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Disappointment for Maryland UUs battling for equal marriage rights

Fearing defeat in the House, supporters decide to wait until next year.
By Donald E. Skinner

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Betty McGarvie Crowley (Courtesy of UULM-MD)

Betty McGarvie Crowley (left), co-chair of the UU Legislative Ministry of Maryland, holds a "Standing on the Side of Love" sign during a rally in front of the Maryland State House. (Courtesy of UULM-MD)

Wedding bells for same-sex couples will have to wait until next year in Maryland. Supporters of same-sex marriage who have been working for more than six years to make it legal in Maryland almost realized that dream this month, but in the end they were a few votes short.

The Civil Marriage Protection Act passed the Maryland Senate 25 to 21 on February 24. Then on Friday, March 11 final debate was held in the House, where the vote was anticipated to be close. In the end, sponsors decided to send the bill back to committee rather than risk it being voted down.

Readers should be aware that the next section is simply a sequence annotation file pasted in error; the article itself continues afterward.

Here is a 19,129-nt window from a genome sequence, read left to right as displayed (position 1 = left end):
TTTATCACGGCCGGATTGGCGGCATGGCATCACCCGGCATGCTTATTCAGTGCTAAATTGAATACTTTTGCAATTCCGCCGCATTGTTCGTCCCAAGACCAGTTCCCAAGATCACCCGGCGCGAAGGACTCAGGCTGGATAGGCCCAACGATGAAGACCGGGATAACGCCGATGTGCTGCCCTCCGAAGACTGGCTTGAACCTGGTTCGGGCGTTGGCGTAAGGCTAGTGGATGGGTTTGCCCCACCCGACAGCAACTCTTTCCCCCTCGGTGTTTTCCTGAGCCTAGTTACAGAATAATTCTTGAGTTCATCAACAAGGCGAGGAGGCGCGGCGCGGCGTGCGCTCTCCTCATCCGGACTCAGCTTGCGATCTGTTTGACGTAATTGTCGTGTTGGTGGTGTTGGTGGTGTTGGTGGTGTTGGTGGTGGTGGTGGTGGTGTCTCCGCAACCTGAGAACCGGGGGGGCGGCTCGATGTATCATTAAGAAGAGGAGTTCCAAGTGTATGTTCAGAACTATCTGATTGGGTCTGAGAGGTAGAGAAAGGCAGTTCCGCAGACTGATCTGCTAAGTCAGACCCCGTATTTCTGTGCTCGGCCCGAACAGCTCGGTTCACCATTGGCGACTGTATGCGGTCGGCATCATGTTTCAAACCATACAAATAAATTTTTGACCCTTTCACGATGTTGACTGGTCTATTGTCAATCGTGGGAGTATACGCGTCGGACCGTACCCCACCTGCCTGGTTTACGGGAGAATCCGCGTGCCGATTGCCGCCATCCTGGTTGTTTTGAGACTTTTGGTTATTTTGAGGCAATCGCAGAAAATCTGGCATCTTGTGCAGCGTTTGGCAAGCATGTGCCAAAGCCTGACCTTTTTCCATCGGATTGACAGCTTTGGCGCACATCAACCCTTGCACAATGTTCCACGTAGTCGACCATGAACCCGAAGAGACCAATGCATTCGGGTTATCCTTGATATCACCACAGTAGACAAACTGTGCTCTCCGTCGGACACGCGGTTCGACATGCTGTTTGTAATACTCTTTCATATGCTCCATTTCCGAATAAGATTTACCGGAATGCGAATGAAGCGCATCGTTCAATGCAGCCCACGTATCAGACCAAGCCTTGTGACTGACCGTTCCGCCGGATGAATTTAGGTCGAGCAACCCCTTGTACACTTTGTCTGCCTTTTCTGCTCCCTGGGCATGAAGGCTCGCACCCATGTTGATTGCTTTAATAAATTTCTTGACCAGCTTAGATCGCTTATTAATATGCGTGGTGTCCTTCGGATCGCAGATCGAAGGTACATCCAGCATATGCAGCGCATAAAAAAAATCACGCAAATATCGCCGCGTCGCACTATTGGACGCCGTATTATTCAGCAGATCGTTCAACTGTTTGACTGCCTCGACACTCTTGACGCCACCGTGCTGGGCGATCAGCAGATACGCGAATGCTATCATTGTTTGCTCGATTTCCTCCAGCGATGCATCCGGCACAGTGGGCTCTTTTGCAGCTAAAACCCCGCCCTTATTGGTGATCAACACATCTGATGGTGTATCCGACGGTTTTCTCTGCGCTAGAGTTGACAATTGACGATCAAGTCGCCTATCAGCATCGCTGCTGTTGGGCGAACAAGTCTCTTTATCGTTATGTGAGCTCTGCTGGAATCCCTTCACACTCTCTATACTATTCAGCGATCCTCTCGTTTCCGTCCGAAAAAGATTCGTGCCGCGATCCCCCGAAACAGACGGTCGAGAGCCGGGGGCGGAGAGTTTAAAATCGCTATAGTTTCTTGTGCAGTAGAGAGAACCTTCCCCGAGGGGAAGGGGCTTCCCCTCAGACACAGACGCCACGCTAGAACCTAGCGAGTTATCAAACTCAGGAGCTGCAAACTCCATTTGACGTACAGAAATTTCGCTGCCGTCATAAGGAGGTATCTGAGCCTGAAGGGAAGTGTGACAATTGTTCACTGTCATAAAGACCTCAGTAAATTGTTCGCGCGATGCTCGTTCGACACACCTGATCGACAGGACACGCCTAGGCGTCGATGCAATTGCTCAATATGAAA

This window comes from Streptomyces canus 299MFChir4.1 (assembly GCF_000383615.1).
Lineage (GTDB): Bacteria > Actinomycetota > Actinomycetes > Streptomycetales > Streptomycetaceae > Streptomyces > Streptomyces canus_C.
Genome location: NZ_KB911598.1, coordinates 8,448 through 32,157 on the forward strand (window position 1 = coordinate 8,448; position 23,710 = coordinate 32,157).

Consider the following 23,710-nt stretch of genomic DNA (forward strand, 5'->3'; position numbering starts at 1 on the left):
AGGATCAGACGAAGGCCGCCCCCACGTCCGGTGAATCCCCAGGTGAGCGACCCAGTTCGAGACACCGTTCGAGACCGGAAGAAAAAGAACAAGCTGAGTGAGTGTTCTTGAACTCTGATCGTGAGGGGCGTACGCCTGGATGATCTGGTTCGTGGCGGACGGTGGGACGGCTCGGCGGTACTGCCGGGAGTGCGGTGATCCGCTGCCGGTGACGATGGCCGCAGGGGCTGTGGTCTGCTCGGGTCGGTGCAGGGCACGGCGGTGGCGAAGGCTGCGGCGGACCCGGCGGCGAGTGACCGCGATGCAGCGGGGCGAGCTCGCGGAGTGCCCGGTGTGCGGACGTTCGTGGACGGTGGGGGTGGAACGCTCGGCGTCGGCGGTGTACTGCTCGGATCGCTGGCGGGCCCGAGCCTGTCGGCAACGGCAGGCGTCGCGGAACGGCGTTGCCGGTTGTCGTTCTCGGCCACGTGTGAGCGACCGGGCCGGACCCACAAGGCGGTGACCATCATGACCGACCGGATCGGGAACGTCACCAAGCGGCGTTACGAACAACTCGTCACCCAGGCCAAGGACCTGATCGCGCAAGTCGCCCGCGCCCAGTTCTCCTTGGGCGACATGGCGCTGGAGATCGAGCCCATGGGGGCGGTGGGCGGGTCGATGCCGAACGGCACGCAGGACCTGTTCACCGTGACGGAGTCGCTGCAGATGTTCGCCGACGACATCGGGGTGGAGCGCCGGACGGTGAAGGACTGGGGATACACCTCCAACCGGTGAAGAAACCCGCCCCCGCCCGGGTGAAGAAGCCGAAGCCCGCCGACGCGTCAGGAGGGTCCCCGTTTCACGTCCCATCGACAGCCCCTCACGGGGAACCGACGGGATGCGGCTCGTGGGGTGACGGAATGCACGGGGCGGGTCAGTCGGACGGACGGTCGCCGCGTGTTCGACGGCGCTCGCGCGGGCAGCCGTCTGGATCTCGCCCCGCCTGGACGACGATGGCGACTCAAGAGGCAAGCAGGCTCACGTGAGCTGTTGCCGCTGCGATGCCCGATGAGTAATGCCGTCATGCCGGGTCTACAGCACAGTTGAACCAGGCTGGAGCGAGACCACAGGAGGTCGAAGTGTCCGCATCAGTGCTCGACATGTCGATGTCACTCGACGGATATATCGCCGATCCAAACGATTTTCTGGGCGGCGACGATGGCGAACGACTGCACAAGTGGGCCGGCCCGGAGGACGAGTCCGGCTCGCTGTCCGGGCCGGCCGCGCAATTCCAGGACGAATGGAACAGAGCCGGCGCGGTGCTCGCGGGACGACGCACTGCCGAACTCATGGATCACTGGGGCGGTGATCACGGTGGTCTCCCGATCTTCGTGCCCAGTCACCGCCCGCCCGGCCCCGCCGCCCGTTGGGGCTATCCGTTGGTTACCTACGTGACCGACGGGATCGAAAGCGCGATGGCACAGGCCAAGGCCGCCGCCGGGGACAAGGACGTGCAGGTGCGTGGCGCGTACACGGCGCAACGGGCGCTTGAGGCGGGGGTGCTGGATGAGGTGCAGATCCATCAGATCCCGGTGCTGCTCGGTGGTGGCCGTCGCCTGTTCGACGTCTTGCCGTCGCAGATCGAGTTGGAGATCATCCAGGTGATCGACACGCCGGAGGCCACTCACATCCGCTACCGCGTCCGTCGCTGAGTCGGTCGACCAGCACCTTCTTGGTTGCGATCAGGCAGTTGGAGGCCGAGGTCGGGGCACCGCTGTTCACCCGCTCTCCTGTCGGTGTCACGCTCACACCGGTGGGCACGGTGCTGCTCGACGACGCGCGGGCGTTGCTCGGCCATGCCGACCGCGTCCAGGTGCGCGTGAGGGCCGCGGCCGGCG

Maryland Gov. Martin O’Malley had said he would sign the bill if it passed. That would have made Maryland the sixth state plus the District of Columbia to approve same-sex marriage. If it had been voted down it could not be brought up again for four years.

Unitarian Universalists who have been among the strongest supporters of marriage equality in Maryland were disappointed. “It was clear that the vote in the House would fail by one or two votes,” said Betty McGarvie Crowley, co-chair of the UU Legislative Ministry of Maryland, which marshaled support for the bill. “But the great thing is we have made so much progress to be that close.”

She added, “There are a lot of lessons we have learned in our work, and we plan to build on them for a victory next year.”

The Rev. Lisa Ward, minister of the UU Fellowship of Harford County, in Churchville, Maryland, heads up UULM-MD’s Marriage Equality Task Force. “The political maneuvering around LGBT civil rights feels like cruelty right now, though I know it is about fear and lack of recognition,” she said.

“What UULM-MD can do now is help expand the interfaith coalition of voices for marriage equality and increase the numbers of constituents of faith willing to contact their legislators. I believe this setback will only strengthen the resolve to be more visible and vocal. Being as close as we are to marriage equality in Maryland means that it is on its way. I do believe the tide continues to turn in our favor, slower than we might want, but inevitable.”